Gaining full membership
RESUL ÜMİTWhile Prime Minister Recep Tayyip Erdoğan was in Europe to meet his Finnish, Swedish, and Polish counterparts, all of whom are members of the European People’s Party (EPP), his deputy chairman Mevlüt Çavuşoğlu was in Brussels to end the Justice and Development (AK) Party’s membership in the EPP by switching to the Alliance of European Conservatives and Reformists (AECR) instead.
The AK Party joined the EPP in 2004 as an observer member, as Mr. Çavuşoğlu puts it, “with written and verbal promises” of full membership from Brussels. However, the promise of full membership was never realized due to the objections of some EPP members. According to Mr. Çavuşoğlu, the “crisis of confidence” that this broken promise has caused is the main reason behind the break up.
The story of the AK Party within the EPP overwhelmingly resembles that of Turkey in the European Union (EU). So much so that, if the words AK Party and the EPP are replaced with Turkey and the EU respectively within the above, the text we have would not be far off from the truth.
The question is then; will the two stories continue to resemble each other in the future, and if so, what can be argued for the future of the EU-Turkey relations from this analogy?
Operating at the EU level, European political parties bring together national political parties and individuals around broad ideological bases. With respect to ideology, the EPP and the AECR have a lot in common. They are both center-right and conservative parties that share principles such as individual freedom, environmentalism, and subsidiarity.
Moreover, both have strong opponents against Turkey’s accession into the EU among their members.
The EPP is one of the oldest and largest of parties at the European level; it has the lion’s share in each of the three institutions of the EU. For example, out of 28 heads of state or governments within the European Council, 14 political leaders are affiliated with the EPP. Furthermore, the Presidents of the Council and the Commission are also from this party. In this sense, opponents among the members of the EPP are likely to have political power in their hands as well, such as Angela Merkel, Germany’s chancellor, and her Christian Democratic Union.
On the other hand, the AECR, founded only in 2009, is one of the youngest Europarties. The only member of AECR that heads a government in the EU is the British Conservative Party, which is known for being a proponent of Turkey’s accession. In other words, although not all members of the AECR support Turkey’s membership, opponents among the ranks of the AECR are those who have considerably less power in the EU’s decision making process.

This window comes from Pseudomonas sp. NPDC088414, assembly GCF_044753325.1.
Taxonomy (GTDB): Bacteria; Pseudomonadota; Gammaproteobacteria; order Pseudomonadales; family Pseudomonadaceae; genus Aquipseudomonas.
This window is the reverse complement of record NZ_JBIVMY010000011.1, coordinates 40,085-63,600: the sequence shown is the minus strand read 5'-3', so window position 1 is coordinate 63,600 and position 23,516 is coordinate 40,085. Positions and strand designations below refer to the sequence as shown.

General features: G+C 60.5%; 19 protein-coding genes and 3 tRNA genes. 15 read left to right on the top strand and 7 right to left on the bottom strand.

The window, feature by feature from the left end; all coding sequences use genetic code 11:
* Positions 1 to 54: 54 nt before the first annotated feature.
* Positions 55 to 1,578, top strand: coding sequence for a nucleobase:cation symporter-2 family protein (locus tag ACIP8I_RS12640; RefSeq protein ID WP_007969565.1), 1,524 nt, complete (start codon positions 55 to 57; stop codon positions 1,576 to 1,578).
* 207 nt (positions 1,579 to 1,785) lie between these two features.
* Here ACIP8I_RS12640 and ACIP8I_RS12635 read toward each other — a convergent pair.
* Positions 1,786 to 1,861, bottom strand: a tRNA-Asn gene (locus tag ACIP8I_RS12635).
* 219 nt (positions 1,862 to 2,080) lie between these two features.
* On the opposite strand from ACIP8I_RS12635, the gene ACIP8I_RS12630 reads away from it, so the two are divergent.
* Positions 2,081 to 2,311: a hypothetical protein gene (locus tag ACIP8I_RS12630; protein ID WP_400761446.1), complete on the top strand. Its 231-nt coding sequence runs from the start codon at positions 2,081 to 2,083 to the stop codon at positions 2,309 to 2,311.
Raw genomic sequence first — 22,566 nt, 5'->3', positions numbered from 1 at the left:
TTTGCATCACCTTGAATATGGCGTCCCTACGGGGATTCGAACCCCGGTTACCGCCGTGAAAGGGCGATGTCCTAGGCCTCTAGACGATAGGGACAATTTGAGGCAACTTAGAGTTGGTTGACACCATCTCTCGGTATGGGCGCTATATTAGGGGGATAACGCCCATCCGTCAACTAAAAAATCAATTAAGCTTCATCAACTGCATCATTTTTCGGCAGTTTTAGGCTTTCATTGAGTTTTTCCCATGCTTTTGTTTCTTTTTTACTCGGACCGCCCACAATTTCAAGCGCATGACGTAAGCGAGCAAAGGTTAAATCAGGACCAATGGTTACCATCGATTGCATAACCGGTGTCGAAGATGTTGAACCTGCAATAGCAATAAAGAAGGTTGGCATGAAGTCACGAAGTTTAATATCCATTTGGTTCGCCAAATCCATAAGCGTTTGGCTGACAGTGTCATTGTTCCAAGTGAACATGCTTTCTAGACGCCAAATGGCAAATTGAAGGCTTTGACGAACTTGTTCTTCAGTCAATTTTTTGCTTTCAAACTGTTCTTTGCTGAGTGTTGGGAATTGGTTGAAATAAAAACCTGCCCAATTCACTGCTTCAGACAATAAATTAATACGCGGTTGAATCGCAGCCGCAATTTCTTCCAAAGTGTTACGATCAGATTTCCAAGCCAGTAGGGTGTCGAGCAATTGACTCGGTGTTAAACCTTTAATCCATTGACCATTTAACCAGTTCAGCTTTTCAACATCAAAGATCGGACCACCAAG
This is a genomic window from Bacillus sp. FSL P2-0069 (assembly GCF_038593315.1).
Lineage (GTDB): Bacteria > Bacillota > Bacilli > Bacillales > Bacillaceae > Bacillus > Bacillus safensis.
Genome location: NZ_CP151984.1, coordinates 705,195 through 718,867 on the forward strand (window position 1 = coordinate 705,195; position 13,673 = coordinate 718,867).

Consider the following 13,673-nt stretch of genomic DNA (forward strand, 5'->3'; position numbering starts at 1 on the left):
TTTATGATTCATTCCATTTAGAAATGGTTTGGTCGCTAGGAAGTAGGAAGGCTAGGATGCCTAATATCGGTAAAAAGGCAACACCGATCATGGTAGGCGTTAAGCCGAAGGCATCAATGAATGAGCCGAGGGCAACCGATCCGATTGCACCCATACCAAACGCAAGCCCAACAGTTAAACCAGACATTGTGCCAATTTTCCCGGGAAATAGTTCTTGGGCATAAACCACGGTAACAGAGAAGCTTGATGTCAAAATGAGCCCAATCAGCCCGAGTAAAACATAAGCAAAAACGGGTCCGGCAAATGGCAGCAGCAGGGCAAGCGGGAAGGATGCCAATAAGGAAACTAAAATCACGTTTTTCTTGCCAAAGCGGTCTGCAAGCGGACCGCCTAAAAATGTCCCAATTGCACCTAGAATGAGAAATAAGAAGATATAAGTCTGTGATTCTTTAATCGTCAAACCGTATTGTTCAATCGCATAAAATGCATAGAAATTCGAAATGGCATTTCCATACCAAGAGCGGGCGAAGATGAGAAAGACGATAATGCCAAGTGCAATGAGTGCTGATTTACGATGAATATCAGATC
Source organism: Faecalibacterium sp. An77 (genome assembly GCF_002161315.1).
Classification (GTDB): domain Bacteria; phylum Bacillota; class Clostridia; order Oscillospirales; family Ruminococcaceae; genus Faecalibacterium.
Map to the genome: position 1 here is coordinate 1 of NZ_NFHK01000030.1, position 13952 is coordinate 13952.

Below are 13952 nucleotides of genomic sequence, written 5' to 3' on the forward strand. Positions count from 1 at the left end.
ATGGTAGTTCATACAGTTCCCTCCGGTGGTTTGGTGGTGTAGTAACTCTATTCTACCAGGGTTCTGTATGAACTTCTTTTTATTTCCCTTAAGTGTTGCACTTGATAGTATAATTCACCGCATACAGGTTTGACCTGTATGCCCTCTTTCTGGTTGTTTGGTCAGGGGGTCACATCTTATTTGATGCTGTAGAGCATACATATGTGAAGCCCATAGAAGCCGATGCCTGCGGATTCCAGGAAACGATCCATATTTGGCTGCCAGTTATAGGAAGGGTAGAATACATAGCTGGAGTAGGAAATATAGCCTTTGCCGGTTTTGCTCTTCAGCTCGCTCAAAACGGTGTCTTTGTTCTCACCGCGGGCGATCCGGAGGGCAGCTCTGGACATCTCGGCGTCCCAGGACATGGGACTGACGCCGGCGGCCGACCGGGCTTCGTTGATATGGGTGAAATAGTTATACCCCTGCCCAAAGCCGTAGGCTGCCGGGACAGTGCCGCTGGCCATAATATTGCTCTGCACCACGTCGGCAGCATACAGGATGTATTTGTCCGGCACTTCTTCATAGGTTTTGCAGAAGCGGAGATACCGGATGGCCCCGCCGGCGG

Still, the divide between the two parties goes much further than that. It is their vision for the future of the Union that separates them the most. While the EPP wants to continue to construct a European Political Union, the AECR aims to radically reform the EU in order to reinstate the sovereignty of nation states. This is one of the reasons why the latter is largely labeled as a Euro-skeptic party. For instance, the AECR intends to delete the phrase “an ever closer” from the EU treaty - a flagship expression to which the members of the EPP are fully committed.
The AK Party waited almost a decade to become a member of the EPP before it decided to switch Europarties. Likewise, Turkey has been waiting for over five decades to become a member of the EU that has been dominated by the EPP since the beginning of the millennium. However, switching is not an option for Turkey as there is only one EU. It can be transformed rather, and AK Party’s position, especially with the resumed negotiation process, with regards to the AECR’s will and effort to transform the EU deserves a closer look.
It is not surprising the AK Party has found it easier to become a full member of a Europarty that wants to create a reformed, to a certain extent deconstructed, and loose Union of sovereign states. It would not be surprising if Turkey will have found it easier one day to become a member of such a Union.
Resul Ümit, PhD Fellow at the Institute for Advanced Studies, Vienna